Officials continue to fully assess the scope of this spring’s flooding, officials with the U.S. Army Corps of Engineers (USACE) said Thursday.
During a USACE Northwestern Division, Missouri River Water Management Division conference call Thursday, an update was provided on recovery efforts.
John Leighow, chief of Readiness and Contingency with the Northwestern Division of the USACE, said much of the river below Gavins Point Dam remains above flood stage.
"Despite the relief from the immense rains in May and June, the waters of the Missouri, Kansas and Osage river basins remain largely above flood stage — substantially higher than the average for this time of year," Leighow said. "The river is expected to remain at flood stage for some time. While our assessment teams and contractors are moving forward with repairs where feasible, our field engineers have yet to get boots on the ground to accurately assess the scope of damages to approximately 150 miles of damaged levees."
Still, he said conditions have given officials more clarity as to the extent of this spring’s flooding.
"Drier weather is permitting gauge readings to drop along the Missouri River, enabling us to gain more granularity on the extent and cost of damages in the region," he said. "You have likely heard us refer to what we call phase I of our recovery efforts. This consists of initial and temporary repairs to over 150 breaches prior to the next flood season in March 2020. The total cost of these efforts is currently $120 million and we expect that number to rise as repairs continue."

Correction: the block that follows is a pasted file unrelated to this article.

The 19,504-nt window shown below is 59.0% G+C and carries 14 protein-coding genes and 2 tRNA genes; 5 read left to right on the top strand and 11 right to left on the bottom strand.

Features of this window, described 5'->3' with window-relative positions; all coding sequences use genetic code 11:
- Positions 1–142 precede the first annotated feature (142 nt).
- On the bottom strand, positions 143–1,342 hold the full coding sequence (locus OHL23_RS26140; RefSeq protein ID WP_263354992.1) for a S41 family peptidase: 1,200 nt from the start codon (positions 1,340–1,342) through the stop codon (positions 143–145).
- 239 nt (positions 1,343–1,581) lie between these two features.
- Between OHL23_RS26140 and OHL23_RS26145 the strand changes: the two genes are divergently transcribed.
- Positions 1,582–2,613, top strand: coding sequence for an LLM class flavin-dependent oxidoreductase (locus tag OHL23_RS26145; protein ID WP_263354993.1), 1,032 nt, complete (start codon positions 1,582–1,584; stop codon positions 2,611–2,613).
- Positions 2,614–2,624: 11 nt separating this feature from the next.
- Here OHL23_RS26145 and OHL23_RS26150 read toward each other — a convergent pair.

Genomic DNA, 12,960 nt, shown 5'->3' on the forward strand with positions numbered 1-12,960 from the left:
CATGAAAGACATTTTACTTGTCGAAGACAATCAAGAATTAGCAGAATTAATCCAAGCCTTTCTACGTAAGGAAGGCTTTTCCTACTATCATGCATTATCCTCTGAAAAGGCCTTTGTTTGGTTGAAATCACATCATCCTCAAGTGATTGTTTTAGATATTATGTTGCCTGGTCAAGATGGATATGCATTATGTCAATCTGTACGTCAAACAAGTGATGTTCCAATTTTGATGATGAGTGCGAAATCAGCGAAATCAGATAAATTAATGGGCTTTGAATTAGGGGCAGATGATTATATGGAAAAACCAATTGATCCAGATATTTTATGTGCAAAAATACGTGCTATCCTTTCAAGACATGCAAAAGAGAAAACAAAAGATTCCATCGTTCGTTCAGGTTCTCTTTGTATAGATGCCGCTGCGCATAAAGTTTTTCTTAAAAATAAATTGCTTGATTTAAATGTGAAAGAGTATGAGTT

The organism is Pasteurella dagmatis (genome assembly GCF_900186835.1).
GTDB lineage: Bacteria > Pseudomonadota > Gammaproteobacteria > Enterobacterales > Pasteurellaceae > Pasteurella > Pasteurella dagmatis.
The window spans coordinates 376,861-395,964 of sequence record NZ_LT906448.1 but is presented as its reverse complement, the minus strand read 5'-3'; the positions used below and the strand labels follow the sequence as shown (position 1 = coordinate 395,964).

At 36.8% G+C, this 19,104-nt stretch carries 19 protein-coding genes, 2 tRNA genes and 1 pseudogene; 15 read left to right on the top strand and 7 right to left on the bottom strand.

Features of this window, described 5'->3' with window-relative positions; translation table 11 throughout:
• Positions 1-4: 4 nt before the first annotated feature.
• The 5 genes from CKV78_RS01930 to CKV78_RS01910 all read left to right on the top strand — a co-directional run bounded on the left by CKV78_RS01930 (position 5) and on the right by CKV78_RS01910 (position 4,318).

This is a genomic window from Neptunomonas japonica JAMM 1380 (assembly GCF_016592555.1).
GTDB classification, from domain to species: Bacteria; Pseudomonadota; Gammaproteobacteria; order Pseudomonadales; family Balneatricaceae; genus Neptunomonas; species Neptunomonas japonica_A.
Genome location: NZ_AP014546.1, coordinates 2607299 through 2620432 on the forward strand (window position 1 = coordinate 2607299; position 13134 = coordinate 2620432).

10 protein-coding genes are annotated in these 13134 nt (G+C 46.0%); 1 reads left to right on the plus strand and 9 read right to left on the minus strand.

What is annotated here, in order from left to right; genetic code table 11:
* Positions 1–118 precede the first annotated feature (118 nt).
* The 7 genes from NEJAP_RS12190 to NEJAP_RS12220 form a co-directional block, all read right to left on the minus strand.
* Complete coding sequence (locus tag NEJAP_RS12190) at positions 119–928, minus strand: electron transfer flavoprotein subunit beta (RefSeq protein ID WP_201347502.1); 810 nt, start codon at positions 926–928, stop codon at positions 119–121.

Kevin Low with the National Weather Service Missouri Basin Forecast Center said flooding is ongoing along the James and Big Sioux rivers in South Dakota, with each expected to crest late next week.
John Remus, chief of the Missouri River Basin Water Management Division, said a big runoff year is still expected.
"The July 1 forecast for runoff above Sioux City, Iowa, is 49.9 million acre feet (maf)," Remus said. "This is slightly lower than our June 1 forecast of 50 million acre feet, yet realize this runoff will be the second largest runoff in the 120-year record."
He said that reservoir storage is currently 68.4 maf, or just above the base of the system’s exclusive flood control zone, and that 12.3 maf of the 16.3 maf of flood control storage is occupied.
"System storage is expected to peak in a week or so as the reservoirs continue to capture the last of the runoff from the melting mountain snow pack," he said.
Remus said that Gavins Point Dam releases are expected to remain at 70,000 cubic feet per second through the end of July.
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